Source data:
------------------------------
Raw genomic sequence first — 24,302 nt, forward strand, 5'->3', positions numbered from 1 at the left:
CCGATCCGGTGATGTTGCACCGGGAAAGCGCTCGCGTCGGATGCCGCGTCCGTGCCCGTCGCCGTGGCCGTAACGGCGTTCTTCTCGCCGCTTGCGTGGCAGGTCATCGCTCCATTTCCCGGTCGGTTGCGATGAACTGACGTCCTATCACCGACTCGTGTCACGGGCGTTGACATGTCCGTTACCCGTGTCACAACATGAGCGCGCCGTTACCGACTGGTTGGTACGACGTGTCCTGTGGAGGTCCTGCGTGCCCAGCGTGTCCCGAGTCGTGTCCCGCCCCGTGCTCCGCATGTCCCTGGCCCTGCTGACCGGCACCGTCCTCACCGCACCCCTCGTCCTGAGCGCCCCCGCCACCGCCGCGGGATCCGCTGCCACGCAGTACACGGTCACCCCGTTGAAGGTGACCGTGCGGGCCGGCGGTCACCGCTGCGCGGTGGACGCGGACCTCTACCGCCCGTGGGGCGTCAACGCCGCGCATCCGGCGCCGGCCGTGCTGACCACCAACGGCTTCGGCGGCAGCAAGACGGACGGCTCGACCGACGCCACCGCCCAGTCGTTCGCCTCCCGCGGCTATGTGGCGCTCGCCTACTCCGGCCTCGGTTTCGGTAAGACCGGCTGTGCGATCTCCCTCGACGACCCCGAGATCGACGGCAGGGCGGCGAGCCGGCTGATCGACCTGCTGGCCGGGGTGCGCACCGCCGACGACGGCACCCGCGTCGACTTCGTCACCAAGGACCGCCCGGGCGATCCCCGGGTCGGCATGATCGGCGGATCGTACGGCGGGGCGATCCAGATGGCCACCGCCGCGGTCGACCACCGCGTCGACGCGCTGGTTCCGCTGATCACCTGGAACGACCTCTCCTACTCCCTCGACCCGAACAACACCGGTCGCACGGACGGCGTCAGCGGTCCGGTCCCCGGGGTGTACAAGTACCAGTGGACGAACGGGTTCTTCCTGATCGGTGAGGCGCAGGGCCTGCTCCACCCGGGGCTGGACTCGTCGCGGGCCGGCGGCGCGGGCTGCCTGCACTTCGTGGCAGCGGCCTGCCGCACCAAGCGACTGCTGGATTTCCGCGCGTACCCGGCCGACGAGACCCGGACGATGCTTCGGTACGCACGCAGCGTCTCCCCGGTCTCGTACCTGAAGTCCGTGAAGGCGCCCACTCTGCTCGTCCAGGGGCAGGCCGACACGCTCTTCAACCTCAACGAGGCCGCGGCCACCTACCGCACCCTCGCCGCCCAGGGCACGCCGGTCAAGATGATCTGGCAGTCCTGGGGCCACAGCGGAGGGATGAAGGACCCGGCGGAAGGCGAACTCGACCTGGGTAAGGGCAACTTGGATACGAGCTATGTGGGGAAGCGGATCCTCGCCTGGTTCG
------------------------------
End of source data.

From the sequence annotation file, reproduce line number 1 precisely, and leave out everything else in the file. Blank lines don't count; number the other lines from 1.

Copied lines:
Raw genomic sequence first — 24,302 nt, forward strand, 5'->3', positions numbered from 1 at the left: